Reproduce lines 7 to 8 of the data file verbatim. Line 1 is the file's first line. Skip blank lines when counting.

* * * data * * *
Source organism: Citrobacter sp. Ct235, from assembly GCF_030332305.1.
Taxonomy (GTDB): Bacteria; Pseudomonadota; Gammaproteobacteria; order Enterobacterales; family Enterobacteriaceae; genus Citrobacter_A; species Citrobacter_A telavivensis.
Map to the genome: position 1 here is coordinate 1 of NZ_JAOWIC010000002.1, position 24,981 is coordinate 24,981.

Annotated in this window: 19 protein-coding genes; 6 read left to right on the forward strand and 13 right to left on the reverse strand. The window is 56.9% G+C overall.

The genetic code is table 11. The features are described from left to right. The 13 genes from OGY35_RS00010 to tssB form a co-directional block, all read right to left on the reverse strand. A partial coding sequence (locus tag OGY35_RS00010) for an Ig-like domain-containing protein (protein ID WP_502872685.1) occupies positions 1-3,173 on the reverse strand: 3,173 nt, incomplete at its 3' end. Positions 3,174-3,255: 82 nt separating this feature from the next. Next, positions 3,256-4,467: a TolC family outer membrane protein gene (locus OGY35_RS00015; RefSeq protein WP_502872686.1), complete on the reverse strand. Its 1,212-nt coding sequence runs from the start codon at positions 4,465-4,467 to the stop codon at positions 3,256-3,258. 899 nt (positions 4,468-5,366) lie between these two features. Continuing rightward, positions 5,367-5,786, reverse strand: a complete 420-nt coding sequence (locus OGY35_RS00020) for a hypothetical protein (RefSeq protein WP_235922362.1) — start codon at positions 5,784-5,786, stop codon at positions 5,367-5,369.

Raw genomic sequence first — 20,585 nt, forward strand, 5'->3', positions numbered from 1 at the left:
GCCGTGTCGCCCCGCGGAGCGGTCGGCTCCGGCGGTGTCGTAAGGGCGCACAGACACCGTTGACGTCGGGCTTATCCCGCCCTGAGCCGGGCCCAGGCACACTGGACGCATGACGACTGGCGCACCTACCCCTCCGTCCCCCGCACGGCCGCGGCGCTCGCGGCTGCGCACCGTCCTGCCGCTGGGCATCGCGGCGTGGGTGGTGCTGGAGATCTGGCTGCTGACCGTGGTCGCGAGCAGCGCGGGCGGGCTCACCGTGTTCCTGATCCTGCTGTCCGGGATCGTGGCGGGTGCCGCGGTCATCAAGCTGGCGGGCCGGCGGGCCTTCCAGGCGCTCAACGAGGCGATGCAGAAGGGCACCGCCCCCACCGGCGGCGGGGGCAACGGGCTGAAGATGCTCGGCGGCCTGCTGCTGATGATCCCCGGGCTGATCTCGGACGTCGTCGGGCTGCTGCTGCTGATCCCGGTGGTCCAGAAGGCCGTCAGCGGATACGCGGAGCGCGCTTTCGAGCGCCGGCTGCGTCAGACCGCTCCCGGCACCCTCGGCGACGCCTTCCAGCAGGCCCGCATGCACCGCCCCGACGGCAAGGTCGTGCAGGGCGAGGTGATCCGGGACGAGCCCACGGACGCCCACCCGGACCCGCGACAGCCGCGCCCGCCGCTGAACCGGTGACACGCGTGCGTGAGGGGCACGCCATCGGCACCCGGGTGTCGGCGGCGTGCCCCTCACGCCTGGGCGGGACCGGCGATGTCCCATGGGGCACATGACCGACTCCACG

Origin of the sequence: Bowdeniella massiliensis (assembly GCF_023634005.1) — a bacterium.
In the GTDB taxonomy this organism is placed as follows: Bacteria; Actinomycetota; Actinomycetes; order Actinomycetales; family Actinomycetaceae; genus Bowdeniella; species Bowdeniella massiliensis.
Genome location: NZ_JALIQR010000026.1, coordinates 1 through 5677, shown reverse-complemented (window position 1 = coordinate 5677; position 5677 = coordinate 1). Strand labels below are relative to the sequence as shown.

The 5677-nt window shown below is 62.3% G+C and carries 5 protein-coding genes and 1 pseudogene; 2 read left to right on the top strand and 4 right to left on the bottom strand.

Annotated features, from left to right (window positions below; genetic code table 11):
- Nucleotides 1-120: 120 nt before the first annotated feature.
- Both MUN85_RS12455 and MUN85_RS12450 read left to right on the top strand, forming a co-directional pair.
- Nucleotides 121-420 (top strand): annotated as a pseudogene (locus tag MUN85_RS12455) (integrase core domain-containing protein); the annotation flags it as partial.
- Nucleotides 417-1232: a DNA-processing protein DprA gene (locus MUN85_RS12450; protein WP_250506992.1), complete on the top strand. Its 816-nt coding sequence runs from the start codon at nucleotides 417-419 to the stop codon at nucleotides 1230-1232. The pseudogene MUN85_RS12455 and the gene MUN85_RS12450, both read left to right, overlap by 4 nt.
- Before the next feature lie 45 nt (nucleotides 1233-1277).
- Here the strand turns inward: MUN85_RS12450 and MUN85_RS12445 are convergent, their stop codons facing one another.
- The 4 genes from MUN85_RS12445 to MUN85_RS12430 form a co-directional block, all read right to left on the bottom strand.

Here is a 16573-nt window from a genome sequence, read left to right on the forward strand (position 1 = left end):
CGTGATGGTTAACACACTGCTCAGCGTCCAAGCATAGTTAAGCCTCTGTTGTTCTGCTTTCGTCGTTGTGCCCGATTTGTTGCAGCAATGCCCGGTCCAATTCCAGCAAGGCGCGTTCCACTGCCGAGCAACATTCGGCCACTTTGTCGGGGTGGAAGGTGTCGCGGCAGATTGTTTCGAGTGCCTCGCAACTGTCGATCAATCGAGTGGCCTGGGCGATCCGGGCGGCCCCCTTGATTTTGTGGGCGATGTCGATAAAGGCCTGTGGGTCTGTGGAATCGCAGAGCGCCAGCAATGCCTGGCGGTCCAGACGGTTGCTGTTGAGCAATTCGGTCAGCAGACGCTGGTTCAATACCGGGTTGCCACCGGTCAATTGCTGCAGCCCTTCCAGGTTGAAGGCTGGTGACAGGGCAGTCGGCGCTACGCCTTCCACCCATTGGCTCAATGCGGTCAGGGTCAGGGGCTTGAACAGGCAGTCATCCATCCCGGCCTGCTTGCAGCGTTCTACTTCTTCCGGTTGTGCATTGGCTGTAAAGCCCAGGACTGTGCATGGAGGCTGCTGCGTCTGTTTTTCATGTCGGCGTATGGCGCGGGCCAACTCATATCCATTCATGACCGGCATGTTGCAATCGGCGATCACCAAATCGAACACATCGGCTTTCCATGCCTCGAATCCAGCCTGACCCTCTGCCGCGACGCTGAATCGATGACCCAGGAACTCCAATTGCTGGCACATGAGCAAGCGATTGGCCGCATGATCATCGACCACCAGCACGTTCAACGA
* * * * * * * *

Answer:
GCCGTGTCGCCCCGCGGAGCGGTCGGCTCCGGCGGTGTCGTAAGGGCGCACAGACACCGTTGACGTCGGGCTTATCCCGCCCTGAGCCGGGCCCAGGCACACTGGACGCATGACGACTGGCGCACCTACCCCTCCGTCCCCCGCACGGCCGCGGCGCTCGCGGCTGCGCACCGTCCTGCCGCTGGGCATCGCGGCGTGGGTGGTGCTGGAGATCTGGCTGCTGACCGTGGTCGCGAGCAGCGCGGGCGGGCTCACCGTGTTCCTGATCCTGCTGTCCGGGATCGTGGCGGGTGCCGCGGTCATCAAGCTGGCGGGCCGGCGGGCCTTCCAGGCGCTCAACGAGGCGATGCAGAAGGGCACCGCCCCCACCGGCGGCGGGGGCAACGGGCTGAAGATGCTCGGCGGCCTGCTGCTGATGATCCCCGGGCTGATCTCGGACGTCGTCGGGCTGCTGCTGCTGATCCCGGTGGTCCAGAAGGCCGTCAGCGGATACGCGGAGCGCGCTTTCGAGCGCCGGCTGCGTCAGACCGCTCCCGGCACCCTCGGCGACGCCTTCCAGCAGGCCCGCATGCACCGCCCCGACGGCAAGGTCGTGCAGGGCGAGGTGATCCGGGACGAGCCCACGGACGCCCACCCGGACCCGCGACAGCCGCGCCCGCCGCTGAACCGGTGACACGCGTGCGTGAGGGGCACGCCATCGGCACCCGGGTGTCGGCGGCGTGCCCCTCACGCCTGGGCGGGACCGGCGATGTCCCATGGGGCACATGACCGACTCCACG

Origin of the sequence: Bowdeniella massiliensis (assembly GCF_023634005.1) — a bacterium.